Mentions: We next examined whether probenecid could inhibit the cellular activation of the non-gustatory GPCRs CXCR4 and CCR5 when expressed in HEK-293T cells. The human chemokine receptors CXCR4 and CCR5 are members of the rhodopsin family of GPCRs, which are unrelated to the TAS2Rs and are involved in inflammation, autoimmune disease, and viral infection [32], [33]. We observed no effect on RANTES-mediated calcium mobilization by CCR5 and SDF-1α-mediated calcium mobilization by CXCR4 upon pre-incubation with probenecid (Figure 3A and 3B). We also tested the effect of probenecid on the activity of the β2-adrenergic receptor (βAR), which is endogenously expressed on HEK-293T cells [34]. Stimulation of endogenous βAR co-expressed with Gα16gust44 resulted in an increase in intracellular calcium upon stimulation with a cognate adrenergic ligand (isoproterenol) that was not inhibited by a 1 hr pre-incubation with probenecid (Figure 3C). Since βAR mobilizes calcium in HEK-293T cells only in the presence of transfected Gα16gust44, the inhibitory activity of probenecid is not the result of action through Gα16gust44, which would have led to inhibition of calcium influx. Probenecid also inhibited calcium mobilization of hTAS2R38 in the canine cell line Cf2Th, suggesting that the observed inhibition is not cell line specific (data not shown). While probenecid inhibition of the G protein βγ subunits cannot be directly ruled out with the experiments conducted here, it is unlikely since no effect on calcium mobilization was observed with other GPCRs tested and since probenecid is commonly used to enhance the Ca2+ flux of diverse GPCRs signaling through diverse G protein subunits. Thus, our data suggest that the inhibitory effect of probenecid is specific to the TAS2R receptors and not to downstream cellular components of G protein signaling.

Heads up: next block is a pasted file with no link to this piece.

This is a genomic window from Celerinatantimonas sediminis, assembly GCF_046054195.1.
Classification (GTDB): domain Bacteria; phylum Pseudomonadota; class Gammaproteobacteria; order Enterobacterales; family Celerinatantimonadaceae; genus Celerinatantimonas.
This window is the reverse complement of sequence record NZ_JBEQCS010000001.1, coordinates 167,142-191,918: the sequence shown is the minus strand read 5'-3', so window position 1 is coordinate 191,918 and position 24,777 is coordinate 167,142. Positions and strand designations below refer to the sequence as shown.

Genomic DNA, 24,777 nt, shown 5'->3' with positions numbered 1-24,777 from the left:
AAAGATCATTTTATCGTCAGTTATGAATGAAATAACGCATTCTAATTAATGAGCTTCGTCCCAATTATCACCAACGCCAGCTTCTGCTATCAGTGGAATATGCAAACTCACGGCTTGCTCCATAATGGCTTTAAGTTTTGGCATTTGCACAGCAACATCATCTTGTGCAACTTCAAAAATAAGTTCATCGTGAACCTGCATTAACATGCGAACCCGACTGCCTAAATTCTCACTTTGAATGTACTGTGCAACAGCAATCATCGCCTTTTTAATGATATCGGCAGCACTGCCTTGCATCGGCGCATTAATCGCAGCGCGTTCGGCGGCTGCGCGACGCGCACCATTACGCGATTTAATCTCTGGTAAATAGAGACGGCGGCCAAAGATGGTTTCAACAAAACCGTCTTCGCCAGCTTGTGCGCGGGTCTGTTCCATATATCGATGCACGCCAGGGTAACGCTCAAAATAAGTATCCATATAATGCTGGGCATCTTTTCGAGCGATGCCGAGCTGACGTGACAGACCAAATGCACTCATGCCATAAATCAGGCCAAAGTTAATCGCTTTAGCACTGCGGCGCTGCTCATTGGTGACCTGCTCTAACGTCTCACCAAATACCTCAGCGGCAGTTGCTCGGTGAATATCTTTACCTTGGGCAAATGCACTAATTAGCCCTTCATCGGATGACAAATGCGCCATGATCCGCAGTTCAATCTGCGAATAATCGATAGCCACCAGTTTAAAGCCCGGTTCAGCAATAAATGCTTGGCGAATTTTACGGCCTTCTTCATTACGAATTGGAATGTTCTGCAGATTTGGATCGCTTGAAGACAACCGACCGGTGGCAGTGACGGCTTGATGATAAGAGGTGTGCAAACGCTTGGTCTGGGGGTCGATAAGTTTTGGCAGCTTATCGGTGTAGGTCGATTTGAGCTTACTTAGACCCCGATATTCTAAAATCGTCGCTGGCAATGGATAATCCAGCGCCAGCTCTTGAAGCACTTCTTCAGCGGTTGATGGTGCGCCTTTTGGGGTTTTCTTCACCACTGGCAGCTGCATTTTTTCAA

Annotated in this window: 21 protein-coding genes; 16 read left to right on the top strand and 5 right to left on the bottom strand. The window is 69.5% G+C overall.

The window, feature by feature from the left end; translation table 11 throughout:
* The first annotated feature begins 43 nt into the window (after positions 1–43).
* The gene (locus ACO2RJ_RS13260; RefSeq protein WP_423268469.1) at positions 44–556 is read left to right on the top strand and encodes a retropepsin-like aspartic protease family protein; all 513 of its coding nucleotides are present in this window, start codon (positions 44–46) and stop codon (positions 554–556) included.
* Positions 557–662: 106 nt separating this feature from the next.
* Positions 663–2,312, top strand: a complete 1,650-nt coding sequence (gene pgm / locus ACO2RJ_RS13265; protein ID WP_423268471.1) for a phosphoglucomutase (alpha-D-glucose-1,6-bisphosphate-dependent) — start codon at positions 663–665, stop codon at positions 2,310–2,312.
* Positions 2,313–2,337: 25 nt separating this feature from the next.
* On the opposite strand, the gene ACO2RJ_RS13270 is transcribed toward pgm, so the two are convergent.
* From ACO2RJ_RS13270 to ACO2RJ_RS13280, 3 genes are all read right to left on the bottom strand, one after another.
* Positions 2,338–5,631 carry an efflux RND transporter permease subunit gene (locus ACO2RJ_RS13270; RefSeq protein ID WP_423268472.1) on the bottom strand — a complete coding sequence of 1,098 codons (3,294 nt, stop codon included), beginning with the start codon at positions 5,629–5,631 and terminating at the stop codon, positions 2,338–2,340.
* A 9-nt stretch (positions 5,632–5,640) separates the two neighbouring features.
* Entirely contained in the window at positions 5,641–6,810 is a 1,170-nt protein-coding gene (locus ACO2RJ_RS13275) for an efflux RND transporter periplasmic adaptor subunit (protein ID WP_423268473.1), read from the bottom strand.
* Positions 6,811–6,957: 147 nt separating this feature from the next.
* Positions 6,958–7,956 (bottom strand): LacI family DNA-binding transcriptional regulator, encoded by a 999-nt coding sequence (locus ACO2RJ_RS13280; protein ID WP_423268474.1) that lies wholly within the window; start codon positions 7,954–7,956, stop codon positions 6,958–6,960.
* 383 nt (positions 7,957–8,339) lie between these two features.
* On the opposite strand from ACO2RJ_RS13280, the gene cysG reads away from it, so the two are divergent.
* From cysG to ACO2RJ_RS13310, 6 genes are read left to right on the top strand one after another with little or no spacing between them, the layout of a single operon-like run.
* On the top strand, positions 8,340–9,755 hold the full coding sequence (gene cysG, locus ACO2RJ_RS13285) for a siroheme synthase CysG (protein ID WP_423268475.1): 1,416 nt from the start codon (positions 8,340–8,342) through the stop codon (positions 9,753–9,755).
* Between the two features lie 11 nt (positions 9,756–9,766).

Bottom Line: Through a comprehensive analysis of hTAS2R16 point mutants, we define amino acid residues involved in the probenecid interaction that result in decreased sensitivity to probenecid while maintaining normal responses to salicin.Probenecid inhibits hTAS2R16, hTAS2R38, and hTAS2R43, but does not inhibit the bitter receptor hTAS2R31 or non-TAS2R GPCRs.Additionally, structurally unrelated MRP1 inhibitors, such as indomethacin, fail to inhibit hTAS2R16 function.

View Article: PubMed Central - PubMed

Affiliation: Integral Molecular, Inc, Philadelphia, Pennsylvania, United States of America.

ABSTRACT